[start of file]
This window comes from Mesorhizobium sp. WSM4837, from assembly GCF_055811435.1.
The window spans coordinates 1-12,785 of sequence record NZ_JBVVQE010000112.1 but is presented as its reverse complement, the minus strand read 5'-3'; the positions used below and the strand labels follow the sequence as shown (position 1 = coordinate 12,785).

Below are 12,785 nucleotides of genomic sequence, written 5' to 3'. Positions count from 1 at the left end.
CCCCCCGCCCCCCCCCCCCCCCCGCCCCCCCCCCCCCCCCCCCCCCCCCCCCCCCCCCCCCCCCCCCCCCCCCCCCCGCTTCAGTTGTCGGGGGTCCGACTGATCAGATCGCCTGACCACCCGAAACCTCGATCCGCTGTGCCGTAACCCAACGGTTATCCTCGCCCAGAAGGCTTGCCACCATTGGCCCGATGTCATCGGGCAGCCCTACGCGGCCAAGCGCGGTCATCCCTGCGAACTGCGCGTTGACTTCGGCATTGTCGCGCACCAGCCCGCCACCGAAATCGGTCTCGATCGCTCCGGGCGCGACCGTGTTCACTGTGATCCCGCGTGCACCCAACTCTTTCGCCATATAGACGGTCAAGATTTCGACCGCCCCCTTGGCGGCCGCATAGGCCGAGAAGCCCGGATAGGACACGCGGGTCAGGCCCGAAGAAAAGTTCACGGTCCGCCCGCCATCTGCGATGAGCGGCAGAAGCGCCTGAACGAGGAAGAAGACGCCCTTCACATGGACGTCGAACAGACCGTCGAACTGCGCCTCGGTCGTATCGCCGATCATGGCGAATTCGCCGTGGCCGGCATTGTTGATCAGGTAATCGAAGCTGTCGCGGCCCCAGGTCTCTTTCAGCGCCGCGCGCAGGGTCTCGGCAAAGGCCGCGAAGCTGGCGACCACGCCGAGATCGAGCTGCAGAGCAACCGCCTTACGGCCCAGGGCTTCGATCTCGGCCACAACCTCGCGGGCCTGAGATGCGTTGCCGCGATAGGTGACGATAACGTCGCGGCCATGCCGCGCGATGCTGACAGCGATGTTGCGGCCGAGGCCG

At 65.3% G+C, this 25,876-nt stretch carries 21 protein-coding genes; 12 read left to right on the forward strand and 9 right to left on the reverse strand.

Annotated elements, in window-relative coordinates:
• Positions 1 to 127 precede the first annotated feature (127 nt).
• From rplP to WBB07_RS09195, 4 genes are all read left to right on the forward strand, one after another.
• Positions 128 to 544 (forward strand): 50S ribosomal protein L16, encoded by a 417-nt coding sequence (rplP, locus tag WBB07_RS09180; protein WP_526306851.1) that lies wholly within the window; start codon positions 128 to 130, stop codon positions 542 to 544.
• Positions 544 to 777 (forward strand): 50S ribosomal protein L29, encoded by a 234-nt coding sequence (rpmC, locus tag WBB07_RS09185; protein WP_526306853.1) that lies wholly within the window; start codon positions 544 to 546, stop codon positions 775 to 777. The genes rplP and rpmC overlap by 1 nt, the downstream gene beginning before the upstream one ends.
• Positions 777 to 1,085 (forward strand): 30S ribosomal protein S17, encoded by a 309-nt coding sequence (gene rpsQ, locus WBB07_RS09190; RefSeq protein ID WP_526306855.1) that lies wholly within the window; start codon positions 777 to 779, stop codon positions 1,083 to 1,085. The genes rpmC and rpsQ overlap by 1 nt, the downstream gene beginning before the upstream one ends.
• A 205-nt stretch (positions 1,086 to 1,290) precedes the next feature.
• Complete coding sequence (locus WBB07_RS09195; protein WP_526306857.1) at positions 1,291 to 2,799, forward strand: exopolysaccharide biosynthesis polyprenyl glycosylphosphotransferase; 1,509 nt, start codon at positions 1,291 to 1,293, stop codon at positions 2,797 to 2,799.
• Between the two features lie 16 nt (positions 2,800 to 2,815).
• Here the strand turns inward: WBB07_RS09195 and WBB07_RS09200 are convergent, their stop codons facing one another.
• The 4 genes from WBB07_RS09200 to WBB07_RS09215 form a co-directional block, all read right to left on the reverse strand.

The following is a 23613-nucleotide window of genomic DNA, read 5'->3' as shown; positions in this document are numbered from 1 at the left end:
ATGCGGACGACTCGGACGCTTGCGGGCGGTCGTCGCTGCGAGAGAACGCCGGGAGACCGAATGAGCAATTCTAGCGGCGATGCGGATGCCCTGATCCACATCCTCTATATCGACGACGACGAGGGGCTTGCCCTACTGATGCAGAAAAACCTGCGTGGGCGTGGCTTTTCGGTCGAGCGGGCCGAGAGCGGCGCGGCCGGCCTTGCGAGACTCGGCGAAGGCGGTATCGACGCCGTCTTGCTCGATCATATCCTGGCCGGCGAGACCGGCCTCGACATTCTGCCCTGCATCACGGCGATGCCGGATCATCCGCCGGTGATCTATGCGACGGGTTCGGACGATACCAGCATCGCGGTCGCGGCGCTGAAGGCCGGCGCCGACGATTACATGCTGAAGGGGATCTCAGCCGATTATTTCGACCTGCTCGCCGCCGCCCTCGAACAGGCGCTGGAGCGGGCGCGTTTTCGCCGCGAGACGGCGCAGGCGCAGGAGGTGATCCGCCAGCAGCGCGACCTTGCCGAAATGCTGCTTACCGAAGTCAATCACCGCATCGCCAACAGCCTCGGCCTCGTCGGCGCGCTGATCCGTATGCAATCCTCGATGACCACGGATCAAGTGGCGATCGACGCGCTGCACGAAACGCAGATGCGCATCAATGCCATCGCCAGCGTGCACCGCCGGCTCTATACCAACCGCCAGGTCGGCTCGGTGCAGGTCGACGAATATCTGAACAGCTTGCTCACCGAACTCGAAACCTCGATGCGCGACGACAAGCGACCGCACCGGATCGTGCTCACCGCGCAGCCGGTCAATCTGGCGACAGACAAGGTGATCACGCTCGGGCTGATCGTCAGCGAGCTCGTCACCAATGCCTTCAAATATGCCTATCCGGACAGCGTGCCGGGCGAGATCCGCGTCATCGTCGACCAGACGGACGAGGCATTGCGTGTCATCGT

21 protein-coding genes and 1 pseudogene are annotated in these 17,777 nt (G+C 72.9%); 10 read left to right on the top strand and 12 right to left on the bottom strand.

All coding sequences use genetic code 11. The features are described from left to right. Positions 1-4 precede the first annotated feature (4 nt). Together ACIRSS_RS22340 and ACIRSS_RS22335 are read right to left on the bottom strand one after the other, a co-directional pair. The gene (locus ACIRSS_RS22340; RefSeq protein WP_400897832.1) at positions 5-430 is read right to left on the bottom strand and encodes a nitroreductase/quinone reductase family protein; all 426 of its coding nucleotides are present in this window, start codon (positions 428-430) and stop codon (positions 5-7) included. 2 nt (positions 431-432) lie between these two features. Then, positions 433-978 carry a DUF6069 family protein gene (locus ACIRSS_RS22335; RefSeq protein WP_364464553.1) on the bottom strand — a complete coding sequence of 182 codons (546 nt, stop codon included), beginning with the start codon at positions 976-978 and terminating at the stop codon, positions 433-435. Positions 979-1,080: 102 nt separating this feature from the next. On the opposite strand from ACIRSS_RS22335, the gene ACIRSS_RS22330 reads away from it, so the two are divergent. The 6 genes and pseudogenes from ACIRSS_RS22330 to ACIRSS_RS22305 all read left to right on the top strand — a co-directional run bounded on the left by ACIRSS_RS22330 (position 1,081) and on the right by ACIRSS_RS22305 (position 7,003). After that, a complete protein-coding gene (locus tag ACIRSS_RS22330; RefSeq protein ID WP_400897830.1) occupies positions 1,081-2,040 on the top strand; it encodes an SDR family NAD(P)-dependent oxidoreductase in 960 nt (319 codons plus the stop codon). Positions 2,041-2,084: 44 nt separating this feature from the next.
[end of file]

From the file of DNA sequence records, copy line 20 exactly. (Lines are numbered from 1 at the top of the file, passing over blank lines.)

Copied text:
All coding sequences use genetic code 11. The features are described from left to right. Positions 1-4 precede the first annotated feature (4 nt). Together ACIRSS_RS22340 and ACIRSS_RS22335 are read right to left on the bottom strand one after the other, a co-directional pair. The gene (locus ACIRSS_RS22340; RefSeq protein WP_400897832.1) at positions 5-430 is read right to left on the bottom strand and encodes a nitroreductase/quinone reductase family protein; all 426 of its coding nucleotides are present in this window, start codon (positions 428-430) and stop codon (positions 5-7) included. 2 nt (positions 431-432) lie between these two features. Then, positions 433-978 carry a DUF6069 family protein gene (locus ACIRSS_RS22335; RefSeq protein WP_364464553.1) on the bottom strand — a complete coding sequence of 182 codons (546 nt, stop codon included), beginning with the start codon at positions 976-978 and terminating at the stop codon, positions 433-435. Positions 979-1,080: 102 nt separating this feature from the next. On the opposite strand from ACIRSS_RS22335, the gene ACIRSS_RS22330 reads away from it, so the two are divergent. The 6 genes and pseudogenes from ACIRSS_RS22330 to ACIRSS_RS22305 all read left to right on the top strand — a co-directional run bounded on the left by ACIRSS_RS22330 (position 1,081) and on the right by ACIRSS_RS22305 (position 7,003). After that, a complete protein-coding gene (locus tag ACIRSS_RS22330; RefSeq protein ID WP_400897830.1) occupies positions 1,081-2,040 on the top strand; it encodes an SDR family NAD(P)-dependent oxidoreductase in 960 nt (319 codons plus the stop codon). Positions 2,041-2,084: 44 nt separating this feature from the next.